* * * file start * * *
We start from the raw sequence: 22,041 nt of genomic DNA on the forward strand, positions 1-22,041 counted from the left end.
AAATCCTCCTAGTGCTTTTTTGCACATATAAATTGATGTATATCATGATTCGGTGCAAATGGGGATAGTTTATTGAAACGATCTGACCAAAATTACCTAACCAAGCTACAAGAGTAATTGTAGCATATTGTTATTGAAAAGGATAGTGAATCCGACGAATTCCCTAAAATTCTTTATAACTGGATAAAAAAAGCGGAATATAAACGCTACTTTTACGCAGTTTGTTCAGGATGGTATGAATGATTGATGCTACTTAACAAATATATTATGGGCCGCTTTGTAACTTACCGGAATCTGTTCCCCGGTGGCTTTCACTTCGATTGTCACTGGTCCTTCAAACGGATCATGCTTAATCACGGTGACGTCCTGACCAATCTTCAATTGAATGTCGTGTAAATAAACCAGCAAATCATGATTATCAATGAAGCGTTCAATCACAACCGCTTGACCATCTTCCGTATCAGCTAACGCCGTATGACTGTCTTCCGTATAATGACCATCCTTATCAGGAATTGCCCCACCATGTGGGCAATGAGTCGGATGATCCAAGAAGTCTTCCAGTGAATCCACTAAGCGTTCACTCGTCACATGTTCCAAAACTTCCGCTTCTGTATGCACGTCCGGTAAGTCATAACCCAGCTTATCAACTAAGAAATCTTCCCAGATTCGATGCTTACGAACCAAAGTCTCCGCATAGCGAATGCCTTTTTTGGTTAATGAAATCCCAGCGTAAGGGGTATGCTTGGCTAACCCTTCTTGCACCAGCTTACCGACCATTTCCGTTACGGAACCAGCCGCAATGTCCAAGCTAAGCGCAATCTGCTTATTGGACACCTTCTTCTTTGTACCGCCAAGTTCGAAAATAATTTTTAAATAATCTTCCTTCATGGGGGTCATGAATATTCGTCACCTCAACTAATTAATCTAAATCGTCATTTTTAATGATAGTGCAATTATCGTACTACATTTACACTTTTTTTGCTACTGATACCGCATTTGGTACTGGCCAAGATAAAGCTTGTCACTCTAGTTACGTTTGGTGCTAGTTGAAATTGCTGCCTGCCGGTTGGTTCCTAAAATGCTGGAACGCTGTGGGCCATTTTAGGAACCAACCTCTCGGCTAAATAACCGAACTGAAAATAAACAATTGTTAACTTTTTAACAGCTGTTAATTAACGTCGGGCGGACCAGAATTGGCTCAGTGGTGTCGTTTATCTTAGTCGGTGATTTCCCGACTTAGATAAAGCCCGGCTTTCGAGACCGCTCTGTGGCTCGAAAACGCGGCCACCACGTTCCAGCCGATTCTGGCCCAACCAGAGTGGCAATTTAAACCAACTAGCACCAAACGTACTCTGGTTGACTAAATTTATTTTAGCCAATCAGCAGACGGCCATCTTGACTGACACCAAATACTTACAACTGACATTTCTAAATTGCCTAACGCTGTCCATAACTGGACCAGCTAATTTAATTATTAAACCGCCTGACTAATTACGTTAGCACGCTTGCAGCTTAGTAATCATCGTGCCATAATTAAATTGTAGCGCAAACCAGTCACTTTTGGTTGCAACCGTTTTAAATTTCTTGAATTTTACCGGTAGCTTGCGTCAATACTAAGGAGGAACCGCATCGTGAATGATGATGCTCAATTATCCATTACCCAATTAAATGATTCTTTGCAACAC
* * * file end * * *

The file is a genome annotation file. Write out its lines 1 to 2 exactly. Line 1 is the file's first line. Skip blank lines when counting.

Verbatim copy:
We start from the raw sequence: 22,041 nt of genomic DNA on the forward strand, positions 1-22,041 counted from the left end.
AAATCCTCCTAGTGCTTTTTTGCACATATAAATTGATGTATATCATGATTCGGTGCAAATGGGGATAGTTTATTGAAACGATCTGACCAAAATTACCTAACCAAGCTACAAGAGTAATTGTAGCATATTGTTATTGAAAAGGATAGTGAATCCGACGAATTCCCTAAAATTCTTTATAACTGGATAAAAAAAGCGGAATATAAACGCTACTTTTACGCAGTTTGTTCAGGATGGTATGAATGATTGATGCTACTTAACAAATATATTATGGGCCGCTTTGTAACTTACCGGAATCTGTTCCCCGGTGGCTTTCACTTCGATTGTCACTGGTCCTTCAAACGGATCATGCTTAATCACGGTGACGTCCTGACCAATCTTCAATTGAATGTCGTGTAAATAAACCAGCAAATCATGATTATCAATGAAGCGTTCAATCACAACCGCTTGACCATCTTCCGTATCAGCTAACGCCGTATGACTGTCTTCCGTATAATGACCATCCTTATCAGGAATTGCCCCACCATGTGGGCAATGAGTCGGATGATCCAAGAAGTCTTCCAGTGAATCCACTAAGCGTTCACTCGTCACATGTTCCAAAACTTCCGCTTCTGTATGCACGTCCGGTAAGTCATAACCCAGCTTATCAACTAAGAAATCTTCCCAGATTCGATGCTTACGAACCAAAGTCTCCGCATAGCGAATGCCTTTTTTGGTTAATGAAATCCCAGCGTAAGGGGTATGCTTGGCTAACCCTTCTTGCACCAGCTTACCGACCATTTCCGTTACGGAACCAGCCGCAATGTCCAAGCTAAGCGCAATCTGCTTATTGGACACCTTCTTCTTTGTACCGCCAAGTTCGAAAATAATTTTTAAATAATCTTCCTTCATGGGGGTCATGAATATTCGTCACCTCAACTAATTAATCTAAATCGTCATTTTTAATGATAGTGCAATTATCGTACTACATTTACACTTTTTTTGCTACTGATACCGCATTTGGTACTGGCCAAGATAAAGCTTGTCACTCTAGTTACGTTTGGTGCTAGTTGAAATTGCTGCCTGCCGGTTGGTTCCTAAAATGCTGGAACGCTGTGGGCCATTTTAGGAACCAACCTCTCGGCTAAATAACCGAACTGAAAATAAACAATTGTTAACTTTTTAACAGCTGTTAATTAACGTCGGGCGGACCAGAATTGGCTCAGTGGTGTCGTTTATCTTAGTCGGTGATTTCCCGACTTAGATAAAGCCCGGCTTTCGAGACCGCTCTGTGGCTCGAAAACGCGGCCACCACGTTCCAGCCGATTCTGGCCCAACCAGAGTGGCAATTTAAACCAACTAGCACCAAACGTACTCTGGTTGACTAAATTTATTTTAGCCAATCAGCAGACGGCCATCTTGACTGACACCAAATACTTACAACTGACATTTCTAAATTGCCTAACGCTGTCCATAACTGGACCAGCTAATTTAATTATTAAACCGCCTGACTAATTACGTTAGCACGCTTGCAGCTTAGTAATCATCGTGCCATAATTAAATTGTAGCGCAAACCAGTCACTTTTGGTTGCAACCGTTTTAAATTTCTTGAATTTTACCGGTAGCTTGCGTCAATACTAAGGAGGAACCGCATCGTGAATGATGATGCTCAATTATCCATTACCCAATTAAATGATTCTTTGCAACAC